Tonight’s Toronto Symphony New Creations Concert to close the festival was a demonstration of the old maxim “less is more”, an epithet I used to use as a personal motto (at least for its pun-potential). If I had any objection to the programming by Owen Pallett and Peter Oundjian – who did a marvelous job with this series—it’s in the feeling that the minimalist music was all in the same program, namely tonight’s concert conducted by André de Ridder. When relatively similar pieces follow one another –a pattern we also saw in the first concert of the festival with a darker hue of composition—I’m not sure that we can hear their excellence quite so well as if they’re in contrast to what they accompany. If concerts were meals, we wouldn’t want three salads last Saturday and three soups tonight, but rather to spread out the soups and the salads so that they don’t seem to be in competition with one another, AND to enhance the flavour of the entire meal.
But that’s a small quibble, especially when this last concert felt so much like the best of the three.
Tonight three composers gave us four pieces without intermission other than the time required to reconfigure the orchestral players and their instruments & equipment onstage:
- Nicole Lizée’s Zeiss After Dark: Sesquie for Canada’s 150th
- Cassandra Miller’s Round
- Daniel Bjarnason’s Emergence
- Nicole Lizée’s Black MIDI
My age may be showing in my suggestion about the way the pieces were presented: an approach more consistent with the way one would assemble a gallery show or installation –where the thematic consistency is possibly the most important issue rather than my quaint thoughts about how the pieces sound together –than the old-fashioned way concerts were programmed in the last century.
We began with another Sesquie, those two minute salutes to Canada’s 150th anniversary. I am breathless with admiration for the way Lizée writes her program notes, again more in alignment with the art world than the old classical world I know. Zeiss After Dark would replicate in music something ground-breaking in the history of cinematography, even as we saw Lizée on that most curious interface: looking simultaneously into the past while employing revolutionary tools that break new ground, as though revising our notions of historiography. When Stanley Kubrick filmed a candlelit scene in Barry Lyndon he was simultaneously reaching into the past – to show us an optical effect we never see on film nor terribly often even in our own lives; yet to do so was a kind of advanced trick of recording history, a kind of time-travel. How she might have asked herself would a composer go back in time to record something similar if intangible and elusive from Canada’s history? With the same or analogous aural tools to hear as though in that unilluminated place: where the light helps us hear rather than see. We got something deceptively simple, and while that may mean something minimalist on the surface, it was a slippery surface, one that I grappled with and would like to hear again, as I can’t pretend that I understood it. This was the most probing and elusive two minutes of any of the Sesquies I’ve yet heard, but come to think of it, the year is yet young, I’m sure I’ll hear more.
Cassandra Miller came forward, interviewed by the ever-charming Peter Oundjian, who helped her unpack her compositional ideas in Round. I’m grateful for their exchange, which confirmed my suspicion that there was more than a bit of whimsy in how Miller came up with her program note, alluding to Plato’s ideas on how to put children to sleep. This is a very daring admission at a concert, when the usual goal is to avoid putting people to sleep. The piece is not at all soporific but a charming bit of pattern music whose textures & repetitions would be recognizable both to the fans and haters of Philip Glass. I was reminded of the sound-world of Colin McPhee, but without any allusions to Balinese rhythms.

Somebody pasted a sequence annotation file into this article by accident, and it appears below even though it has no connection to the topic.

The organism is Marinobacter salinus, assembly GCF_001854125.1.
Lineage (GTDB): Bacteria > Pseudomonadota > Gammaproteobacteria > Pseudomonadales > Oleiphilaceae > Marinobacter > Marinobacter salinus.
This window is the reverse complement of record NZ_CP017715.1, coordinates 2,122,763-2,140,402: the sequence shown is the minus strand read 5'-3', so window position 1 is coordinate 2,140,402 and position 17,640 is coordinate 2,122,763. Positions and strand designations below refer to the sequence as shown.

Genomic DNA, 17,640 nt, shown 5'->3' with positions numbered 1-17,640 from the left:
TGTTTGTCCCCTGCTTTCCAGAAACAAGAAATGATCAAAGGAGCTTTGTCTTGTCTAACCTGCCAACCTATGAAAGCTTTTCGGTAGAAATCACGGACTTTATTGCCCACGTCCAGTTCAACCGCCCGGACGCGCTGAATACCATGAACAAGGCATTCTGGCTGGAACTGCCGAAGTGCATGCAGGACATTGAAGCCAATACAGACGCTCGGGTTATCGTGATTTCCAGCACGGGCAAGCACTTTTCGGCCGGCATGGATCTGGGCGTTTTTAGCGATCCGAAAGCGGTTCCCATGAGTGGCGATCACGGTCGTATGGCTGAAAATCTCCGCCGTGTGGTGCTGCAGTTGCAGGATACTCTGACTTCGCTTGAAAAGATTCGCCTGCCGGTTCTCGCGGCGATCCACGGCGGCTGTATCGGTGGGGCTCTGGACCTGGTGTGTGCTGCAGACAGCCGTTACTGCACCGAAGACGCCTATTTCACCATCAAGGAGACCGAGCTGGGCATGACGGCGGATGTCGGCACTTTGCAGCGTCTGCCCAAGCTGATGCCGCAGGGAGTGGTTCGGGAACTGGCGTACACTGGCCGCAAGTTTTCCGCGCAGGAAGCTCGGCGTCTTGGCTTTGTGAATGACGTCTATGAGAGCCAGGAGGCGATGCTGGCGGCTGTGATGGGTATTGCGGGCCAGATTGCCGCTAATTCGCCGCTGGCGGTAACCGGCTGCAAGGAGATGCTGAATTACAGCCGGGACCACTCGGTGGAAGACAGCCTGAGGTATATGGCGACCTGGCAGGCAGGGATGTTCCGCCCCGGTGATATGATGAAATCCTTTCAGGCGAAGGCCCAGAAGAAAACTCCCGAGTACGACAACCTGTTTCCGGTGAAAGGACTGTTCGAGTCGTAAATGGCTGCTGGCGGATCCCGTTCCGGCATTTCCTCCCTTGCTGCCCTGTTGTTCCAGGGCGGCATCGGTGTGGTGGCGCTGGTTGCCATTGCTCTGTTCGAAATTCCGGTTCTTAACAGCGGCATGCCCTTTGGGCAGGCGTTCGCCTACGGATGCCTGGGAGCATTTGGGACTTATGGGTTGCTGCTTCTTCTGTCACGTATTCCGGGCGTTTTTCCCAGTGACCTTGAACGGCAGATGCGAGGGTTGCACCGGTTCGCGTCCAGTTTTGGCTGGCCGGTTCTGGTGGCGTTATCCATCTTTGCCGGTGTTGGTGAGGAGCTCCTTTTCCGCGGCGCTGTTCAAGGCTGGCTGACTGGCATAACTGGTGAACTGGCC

Daniel Bjarnason’s Emergence began in an even quieter place than Miller’s score. His three-movement work has a pair of outer movements coming from a slow reflective place, while the inner movement was the pulsing heart at its core. We were encouraged to look for the Icelandic geology in the piece, and it was surely there in hidden fires and bursts of air under its cool surfaces. Where Miller seemed to want to soothe –not just in her notes but in the sonic world she created—Bjarnason was often poking at prodding us with percussion, inner voices and gradual changes in the predominant timbre.
I am not a newspaper writer, who would lead with the big story. Instead I wrote this in sequence because I have so much to say about the final wonderful piece on the program, Lizée’s Black MIDI, a commission from the TSO & Kronos Quartet. Yes it comes with a preamble, the requirement to understand its language, but that’s a very rewarding stipulation when it comes right down to it. Black MIDI is a series of short compositions for orchestra & string quartet, with films projected above that illuminate what we’re hearing. I’m tempted to call the work a series of short films, resembling documentary in some respects but much more fanciful than what we usually see of the genre, and far more oblique in the approach to expression.
Black MIDI is ostensibly about one narrow phenomenon, yet is in effect a history of music. MIDI is the invention that currently is the usual way that machines make music, the interface that makes most synthesizers work (at least of the 2nd generation digital variety, as opposed to the analog machines Moog and Walter Carlos showed us so long ago) and enables the crew to synchronize a band with their accompanying light show. “Black MIDI” is a genre that Lizée uses as an opportunity to investigate the fundamentals of music and music making. If we can imagine that the notation of many notes on a screen will make many notes to be heard, then imagine if that is taken to the extreme, so many notes that the screen is almost blackened. This extreme case of what a machine can do served as an exploratory playground. For twenty electrifying minutes we investigated music from first principles. Black MIDI serves Lizée perfectly to illustrate the implications of technology in the creation of music. If black MIDI didn’t exist she’d have to invent it.